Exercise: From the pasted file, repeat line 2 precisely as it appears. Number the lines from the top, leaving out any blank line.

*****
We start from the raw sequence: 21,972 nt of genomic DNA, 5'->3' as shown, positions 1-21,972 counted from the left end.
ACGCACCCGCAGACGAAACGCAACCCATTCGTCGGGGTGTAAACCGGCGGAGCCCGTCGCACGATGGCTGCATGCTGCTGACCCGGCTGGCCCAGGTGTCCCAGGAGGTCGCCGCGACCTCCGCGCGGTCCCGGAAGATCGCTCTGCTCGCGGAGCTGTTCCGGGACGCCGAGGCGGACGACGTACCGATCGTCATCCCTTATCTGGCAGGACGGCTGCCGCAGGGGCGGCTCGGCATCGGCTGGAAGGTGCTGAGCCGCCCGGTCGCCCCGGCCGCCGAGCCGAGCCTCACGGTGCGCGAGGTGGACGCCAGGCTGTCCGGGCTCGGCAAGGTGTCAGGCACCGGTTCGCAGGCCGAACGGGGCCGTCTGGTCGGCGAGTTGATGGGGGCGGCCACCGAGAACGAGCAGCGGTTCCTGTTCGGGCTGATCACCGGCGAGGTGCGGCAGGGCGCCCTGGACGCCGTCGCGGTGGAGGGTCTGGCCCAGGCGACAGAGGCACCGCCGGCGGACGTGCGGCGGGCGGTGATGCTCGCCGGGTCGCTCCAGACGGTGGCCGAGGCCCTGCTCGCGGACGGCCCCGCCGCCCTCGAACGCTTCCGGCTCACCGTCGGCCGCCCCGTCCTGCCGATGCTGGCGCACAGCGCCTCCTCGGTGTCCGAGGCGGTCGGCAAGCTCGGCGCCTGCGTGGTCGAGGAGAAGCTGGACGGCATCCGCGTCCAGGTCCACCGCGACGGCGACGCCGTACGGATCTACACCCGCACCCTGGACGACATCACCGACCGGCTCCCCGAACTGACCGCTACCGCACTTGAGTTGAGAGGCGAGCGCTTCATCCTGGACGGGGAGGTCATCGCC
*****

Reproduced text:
ACGCACCCGCAGACGAAACGCAACCCATTCGTCGGGGTGTAAACCGGCGGAGCCCGTCGCACGATGGCTGCATGCTGCTGACCCGGCTGGCCCAGGTGTCCCAGGAGGTCGCCGCGACCTCCGCGCGGTCCCGGAAGATCGCTCTGCTCGCGGAGCTGTTCCGGGACGCCGAGGCGGACGACGTACCGATCGTCATCCCTTATCTGGCAGGACGGCTGCCGCAGGGGCGGCTCGGCATCGGCTGGAAGGTGCTGAGCCGCCCGGTCGCCCCGGCCGCCGAGCCGAGCCTCACGGTGCGCGAGGTGGACGCCAGGCTGTCCGGGCTCGGCAAGGTGTCAGGCACCGGTTCGCAGGCCGAACGGGGCCGTCTGGTCGGCGAGTTGATGGGGGCGGCCACCGAGAACGAGCAGCGGTTCCTGTTCGGGCTGATCACCGGCGAGGTGCGGCAGGGCGCCCTGGACGCCGTCGCGGTGGAGGGTCTGGCCCAGGCGACAGAGGCACCGCCGGCGGACGTGCGGCGGGCGGTGATGCTCGCCGGGTCGCTCCAGACGGTGGCCGAGGCCCTGCTCGCGGACGGCCCCGCCGCCCTCGAACGCTTCCGGCTCACCGTCGGCCGCCCCGTCCTGCCGATGCTGGCGCACAGCGCCTCCTCGGTGTCCGAGGCGGTCGGCAAGCTCGGCGCCTGCGTGGTCGAGGAGAAGCTGGACGGCATCCGCGTCCAGGTCCACCGCGACGGCGACGCCGTACGGATCTACACCCGCACCCTGGACGACATCACCGACCGGCTCCCCGAACTGACCGCTACCGCACTTGAGTTGAGAGGCGAGCGCTTCATCCTGGACGGGGAGGTCATCGCC